Monday, 24 October 2016

Spice Pork Belly & Chicory Gratin

As usual when I wanted a good hunk of meat I went to Ginger Pig in Borough Market. One of the other things that I like so much about them is that while they do not have a full range outside of main market days they are still open and there is still plenty of choice. On this occasion for instance I bought my slab of pork plus spicy Italian sausage to mix with minced beef for lasagne and chicken legs for fricasée.

The inspiration for the pork lies mainly with Niamh Shields of Eat Like A Girl while the chicory gratin was in an issue of Olive magazine.

Gratinating the chicory brings out a slight sweetness but they still retain their mildly bitter kick which works well with the cream and fattiness of the pork.

This was amazingly good - the pork was beautifully tender, juicy and flavourful while the crackling was the best I have had in, well, possibly ever. And as for the chicory, which uncooked I’m not a massive fan of usually, was sublime.

Spiced Roasted Pork Belly
serves 2

500g good pork belly, skin scored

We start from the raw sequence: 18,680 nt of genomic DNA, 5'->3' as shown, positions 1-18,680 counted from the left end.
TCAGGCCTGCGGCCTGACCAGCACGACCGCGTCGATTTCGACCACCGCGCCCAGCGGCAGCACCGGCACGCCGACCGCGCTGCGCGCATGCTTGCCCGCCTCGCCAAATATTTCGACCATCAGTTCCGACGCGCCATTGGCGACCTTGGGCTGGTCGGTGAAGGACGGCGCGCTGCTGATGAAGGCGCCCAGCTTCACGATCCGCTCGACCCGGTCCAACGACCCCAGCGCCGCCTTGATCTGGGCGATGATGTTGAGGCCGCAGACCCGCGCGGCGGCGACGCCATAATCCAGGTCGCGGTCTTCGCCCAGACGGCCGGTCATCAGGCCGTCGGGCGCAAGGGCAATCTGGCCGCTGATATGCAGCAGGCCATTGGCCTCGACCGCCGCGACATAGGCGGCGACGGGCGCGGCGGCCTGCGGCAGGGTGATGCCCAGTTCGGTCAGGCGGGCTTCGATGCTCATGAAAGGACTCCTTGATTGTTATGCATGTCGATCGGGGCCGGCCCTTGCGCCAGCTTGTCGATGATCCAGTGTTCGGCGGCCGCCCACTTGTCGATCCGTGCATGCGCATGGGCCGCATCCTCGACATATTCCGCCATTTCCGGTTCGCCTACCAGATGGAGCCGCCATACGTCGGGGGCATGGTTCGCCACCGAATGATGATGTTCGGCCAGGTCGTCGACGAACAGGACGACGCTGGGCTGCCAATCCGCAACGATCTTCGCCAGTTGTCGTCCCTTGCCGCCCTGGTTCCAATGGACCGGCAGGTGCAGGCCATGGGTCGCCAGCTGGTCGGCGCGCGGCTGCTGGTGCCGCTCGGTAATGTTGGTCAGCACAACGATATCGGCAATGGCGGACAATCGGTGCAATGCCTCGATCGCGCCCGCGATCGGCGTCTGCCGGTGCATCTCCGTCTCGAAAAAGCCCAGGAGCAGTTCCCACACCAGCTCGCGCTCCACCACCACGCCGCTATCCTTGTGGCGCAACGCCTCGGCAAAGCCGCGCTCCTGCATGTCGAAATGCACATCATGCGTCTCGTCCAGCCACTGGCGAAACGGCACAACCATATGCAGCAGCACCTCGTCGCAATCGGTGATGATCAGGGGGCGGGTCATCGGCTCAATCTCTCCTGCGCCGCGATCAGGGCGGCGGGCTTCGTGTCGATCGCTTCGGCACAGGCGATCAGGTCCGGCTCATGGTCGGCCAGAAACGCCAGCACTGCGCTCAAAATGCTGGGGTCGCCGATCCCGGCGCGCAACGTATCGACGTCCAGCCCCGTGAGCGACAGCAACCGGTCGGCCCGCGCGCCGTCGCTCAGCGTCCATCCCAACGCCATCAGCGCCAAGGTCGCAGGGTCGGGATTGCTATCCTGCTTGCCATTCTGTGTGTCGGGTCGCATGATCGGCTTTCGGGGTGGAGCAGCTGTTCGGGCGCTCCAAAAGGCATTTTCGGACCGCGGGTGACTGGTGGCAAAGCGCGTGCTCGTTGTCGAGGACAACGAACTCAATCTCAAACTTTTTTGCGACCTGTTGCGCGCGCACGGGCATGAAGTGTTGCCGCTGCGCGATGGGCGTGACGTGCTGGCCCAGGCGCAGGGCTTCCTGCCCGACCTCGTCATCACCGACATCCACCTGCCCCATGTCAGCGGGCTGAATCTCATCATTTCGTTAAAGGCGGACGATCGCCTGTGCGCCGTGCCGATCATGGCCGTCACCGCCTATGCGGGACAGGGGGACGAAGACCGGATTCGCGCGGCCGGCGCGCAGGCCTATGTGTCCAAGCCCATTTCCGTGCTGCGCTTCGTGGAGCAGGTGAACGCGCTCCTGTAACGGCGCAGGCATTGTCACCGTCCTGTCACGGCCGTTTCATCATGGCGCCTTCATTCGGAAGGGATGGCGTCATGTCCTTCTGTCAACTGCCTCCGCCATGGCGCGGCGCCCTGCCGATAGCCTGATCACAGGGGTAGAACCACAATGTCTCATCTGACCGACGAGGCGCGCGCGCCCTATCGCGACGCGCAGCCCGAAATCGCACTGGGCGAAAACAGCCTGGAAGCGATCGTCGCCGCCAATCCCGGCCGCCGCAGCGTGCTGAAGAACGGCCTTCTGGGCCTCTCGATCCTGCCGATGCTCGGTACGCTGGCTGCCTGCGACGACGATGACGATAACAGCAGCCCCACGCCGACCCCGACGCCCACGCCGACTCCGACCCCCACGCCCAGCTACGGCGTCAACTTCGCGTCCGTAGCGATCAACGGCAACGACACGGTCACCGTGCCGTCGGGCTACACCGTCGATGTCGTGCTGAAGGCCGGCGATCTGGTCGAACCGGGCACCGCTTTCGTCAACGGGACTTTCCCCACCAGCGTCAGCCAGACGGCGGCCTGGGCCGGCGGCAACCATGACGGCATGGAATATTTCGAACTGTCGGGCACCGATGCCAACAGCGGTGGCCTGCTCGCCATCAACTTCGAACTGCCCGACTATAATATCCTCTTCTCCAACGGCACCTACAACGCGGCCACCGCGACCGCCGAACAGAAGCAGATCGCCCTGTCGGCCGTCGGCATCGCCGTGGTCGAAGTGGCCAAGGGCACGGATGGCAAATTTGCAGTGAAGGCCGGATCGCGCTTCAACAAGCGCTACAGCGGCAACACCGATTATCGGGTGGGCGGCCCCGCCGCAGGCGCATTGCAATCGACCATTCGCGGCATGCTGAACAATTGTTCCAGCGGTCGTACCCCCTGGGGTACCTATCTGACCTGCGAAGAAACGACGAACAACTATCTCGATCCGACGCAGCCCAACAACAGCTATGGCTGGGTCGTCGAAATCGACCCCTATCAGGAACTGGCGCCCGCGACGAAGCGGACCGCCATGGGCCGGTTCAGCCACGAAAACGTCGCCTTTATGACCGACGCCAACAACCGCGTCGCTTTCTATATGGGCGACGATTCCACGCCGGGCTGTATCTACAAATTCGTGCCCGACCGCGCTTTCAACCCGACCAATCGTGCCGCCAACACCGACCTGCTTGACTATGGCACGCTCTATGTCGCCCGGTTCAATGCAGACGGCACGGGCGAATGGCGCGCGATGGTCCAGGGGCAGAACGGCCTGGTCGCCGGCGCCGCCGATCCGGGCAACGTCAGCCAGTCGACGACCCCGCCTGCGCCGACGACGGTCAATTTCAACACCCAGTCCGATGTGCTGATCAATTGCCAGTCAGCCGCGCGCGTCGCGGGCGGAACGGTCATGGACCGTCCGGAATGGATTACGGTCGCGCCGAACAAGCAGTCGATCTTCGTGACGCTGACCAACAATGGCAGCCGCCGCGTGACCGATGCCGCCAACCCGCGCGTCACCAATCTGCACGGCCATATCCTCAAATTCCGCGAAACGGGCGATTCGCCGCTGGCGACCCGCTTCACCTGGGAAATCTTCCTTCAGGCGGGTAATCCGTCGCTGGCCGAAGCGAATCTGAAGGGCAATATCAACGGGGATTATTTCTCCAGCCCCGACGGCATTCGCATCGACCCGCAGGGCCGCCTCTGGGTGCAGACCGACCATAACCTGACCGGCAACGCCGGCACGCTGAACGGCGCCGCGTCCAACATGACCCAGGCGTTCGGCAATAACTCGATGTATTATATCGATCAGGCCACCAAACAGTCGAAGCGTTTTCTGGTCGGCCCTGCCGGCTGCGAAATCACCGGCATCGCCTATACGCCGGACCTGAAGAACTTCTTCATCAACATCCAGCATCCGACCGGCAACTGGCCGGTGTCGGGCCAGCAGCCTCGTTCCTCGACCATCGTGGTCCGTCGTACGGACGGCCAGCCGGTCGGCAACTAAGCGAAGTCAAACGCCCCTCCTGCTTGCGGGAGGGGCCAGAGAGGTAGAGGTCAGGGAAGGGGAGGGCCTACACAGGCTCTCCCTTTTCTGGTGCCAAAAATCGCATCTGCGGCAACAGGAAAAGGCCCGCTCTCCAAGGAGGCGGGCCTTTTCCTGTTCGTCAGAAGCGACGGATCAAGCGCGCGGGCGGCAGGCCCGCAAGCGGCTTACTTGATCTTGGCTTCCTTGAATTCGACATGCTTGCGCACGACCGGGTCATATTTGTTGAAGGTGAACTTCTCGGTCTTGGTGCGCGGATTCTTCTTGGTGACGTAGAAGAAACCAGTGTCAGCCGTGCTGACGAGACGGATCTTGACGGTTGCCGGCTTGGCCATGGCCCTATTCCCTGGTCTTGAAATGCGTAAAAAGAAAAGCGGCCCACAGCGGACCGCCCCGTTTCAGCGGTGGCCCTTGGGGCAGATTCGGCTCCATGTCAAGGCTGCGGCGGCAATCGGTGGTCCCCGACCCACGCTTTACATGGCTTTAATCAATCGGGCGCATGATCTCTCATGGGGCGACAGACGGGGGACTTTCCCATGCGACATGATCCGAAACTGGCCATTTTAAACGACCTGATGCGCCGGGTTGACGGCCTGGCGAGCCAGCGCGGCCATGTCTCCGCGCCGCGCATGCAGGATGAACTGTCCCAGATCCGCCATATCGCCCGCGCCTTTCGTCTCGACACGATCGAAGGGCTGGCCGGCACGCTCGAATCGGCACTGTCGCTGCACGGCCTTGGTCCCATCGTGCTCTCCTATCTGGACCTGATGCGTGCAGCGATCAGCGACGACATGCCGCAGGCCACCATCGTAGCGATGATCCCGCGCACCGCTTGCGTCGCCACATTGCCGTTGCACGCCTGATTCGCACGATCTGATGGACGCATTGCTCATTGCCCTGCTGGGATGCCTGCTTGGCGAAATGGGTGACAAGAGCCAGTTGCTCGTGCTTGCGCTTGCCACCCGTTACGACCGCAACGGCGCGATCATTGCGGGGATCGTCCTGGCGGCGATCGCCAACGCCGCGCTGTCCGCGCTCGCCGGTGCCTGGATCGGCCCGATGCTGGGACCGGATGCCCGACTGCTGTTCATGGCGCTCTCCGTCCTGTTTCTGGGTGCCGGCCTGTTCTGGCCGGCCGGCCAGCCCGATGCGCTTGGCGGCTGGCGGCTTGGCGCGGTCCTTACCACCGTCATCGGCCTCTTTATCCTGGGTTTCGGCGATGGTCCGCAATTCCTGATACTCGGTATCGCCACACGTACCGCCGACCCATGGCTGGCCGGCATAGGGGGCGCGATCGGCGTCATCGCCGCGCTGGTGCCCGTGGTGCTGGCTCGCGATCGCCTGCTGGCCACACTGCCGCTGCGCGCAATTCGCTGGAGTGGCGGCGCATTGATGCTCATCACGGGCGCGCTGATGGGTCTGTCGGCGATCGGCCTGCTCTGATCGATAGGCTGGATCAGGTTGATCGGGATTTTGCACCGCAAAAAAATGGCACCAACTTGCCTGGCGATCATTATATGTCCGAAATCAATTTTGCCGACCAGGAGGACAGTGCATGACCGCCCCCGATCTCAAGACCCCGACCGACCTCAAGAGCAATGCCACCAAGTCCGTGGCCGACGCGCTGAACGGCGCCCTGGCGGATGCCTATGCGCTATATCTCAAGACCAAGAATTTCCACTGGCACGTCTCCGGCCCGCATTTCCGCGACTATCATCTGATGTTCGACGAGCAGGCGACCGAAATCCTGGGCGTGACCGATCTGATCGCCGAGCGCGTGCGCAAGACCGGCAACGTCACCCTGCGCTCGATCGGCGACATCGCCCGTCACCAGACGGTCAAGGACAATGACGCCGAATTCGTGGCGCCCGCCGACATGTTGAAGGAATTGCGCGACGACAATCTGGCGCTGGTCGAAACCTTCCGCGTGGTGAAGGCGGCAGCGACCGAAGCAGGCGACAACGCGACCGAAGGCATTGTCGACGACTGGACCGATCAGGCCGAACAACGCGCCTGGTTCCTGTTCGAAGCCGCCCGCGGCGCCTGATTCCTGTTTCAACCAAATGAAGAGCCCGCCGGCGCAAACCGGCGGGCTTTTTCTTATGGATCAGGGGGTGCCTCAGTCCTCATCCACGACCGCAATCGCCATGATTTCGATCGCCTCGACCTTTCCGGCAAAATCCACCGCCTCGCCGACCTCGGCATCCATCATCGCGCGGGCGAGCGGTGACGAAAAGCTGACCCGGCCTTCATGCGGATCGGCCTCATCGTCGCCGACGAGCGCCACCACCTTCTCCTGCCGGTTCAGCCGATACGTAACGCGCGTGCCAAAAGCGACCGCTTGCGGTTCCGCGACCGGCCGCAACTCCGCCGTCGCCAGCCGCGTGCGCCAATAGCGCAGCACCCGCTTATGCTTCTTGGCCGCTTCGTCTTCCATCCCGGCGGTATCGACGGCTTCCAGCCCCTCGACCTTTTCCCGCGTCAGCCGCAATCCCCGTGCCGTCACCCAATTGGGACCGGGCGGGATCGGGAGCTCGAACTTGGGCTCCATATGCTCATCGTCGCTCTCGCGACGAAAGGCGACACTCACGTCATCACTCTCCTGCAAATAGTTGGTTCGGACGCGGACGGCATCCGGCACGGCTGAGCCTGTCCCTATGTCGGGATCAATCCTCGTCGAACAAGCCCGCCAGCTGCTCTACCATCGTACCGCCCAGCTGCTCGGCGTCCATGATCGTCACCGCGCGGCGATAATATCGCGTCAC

50ml white wine
½ tbsp fennel seeds
½ tbsp sea salt
½ tbsp red pepper flakes
½ tsp chilli powder
½ lemon, zest only
1 clove garlic, chopped

Preheat oven to 150 degrees celsius.

Grind the spice rub ingredients fennel seeds through garlic to a fine paste in a pestle and mortar.

Put the pork in a colander or on a wire rack in the sink and pour over some boiling water to fluff up the skin a little. Blot well dry with kitchen paper.

Rub the spice mix all over the flesh, underside and sides, of the pork only. Not the skin.

Rub the skin with about ½ tablespoon olive oil and plenty of sea salt.

Add to a roasting tray just a little bigger than the meat, and pour in 50mls wine at the side. This will keep the end of the meat moist and will prevent it drying out (you can just use water if you like).

After two hours, the belly should be cooked through but still very moist.

Turn the heat up to 220C for 20 minutes or so, until the crackling is crisped up but not burned. If you prefer you can do this under the grill.

Rest for 10 minutes and serve in slices or chunks.

Chicory Gratin
serves 2

2 heads chicory, halved
½ tsp soft light brown sugar
½ tbsp cider vinegar
75ml double cream
2 tbsp breadcrumbs
1 tbsp parmesan

Fry the chicory cut-side down in a large pan until they start to brown then sprinkle in the sugar, shake the pan and keep cooking as the butter and sugar further caramelise the chicory.

Add the cider vinegar and flip the chicory over.

Cook for 3-4 minutes then add a splash of water, pop a lid on and cook on a low heat for ten minutes until the chicory is tender.

You can either leave it in the pan if that can go under the grill or spoon into a gratin dish and then drizzle over the cream, sprinkle with breadcrumbs and parmesan.

Brown under a hot grill until the top is bubbling and golden.

Rest for 5 minutes.

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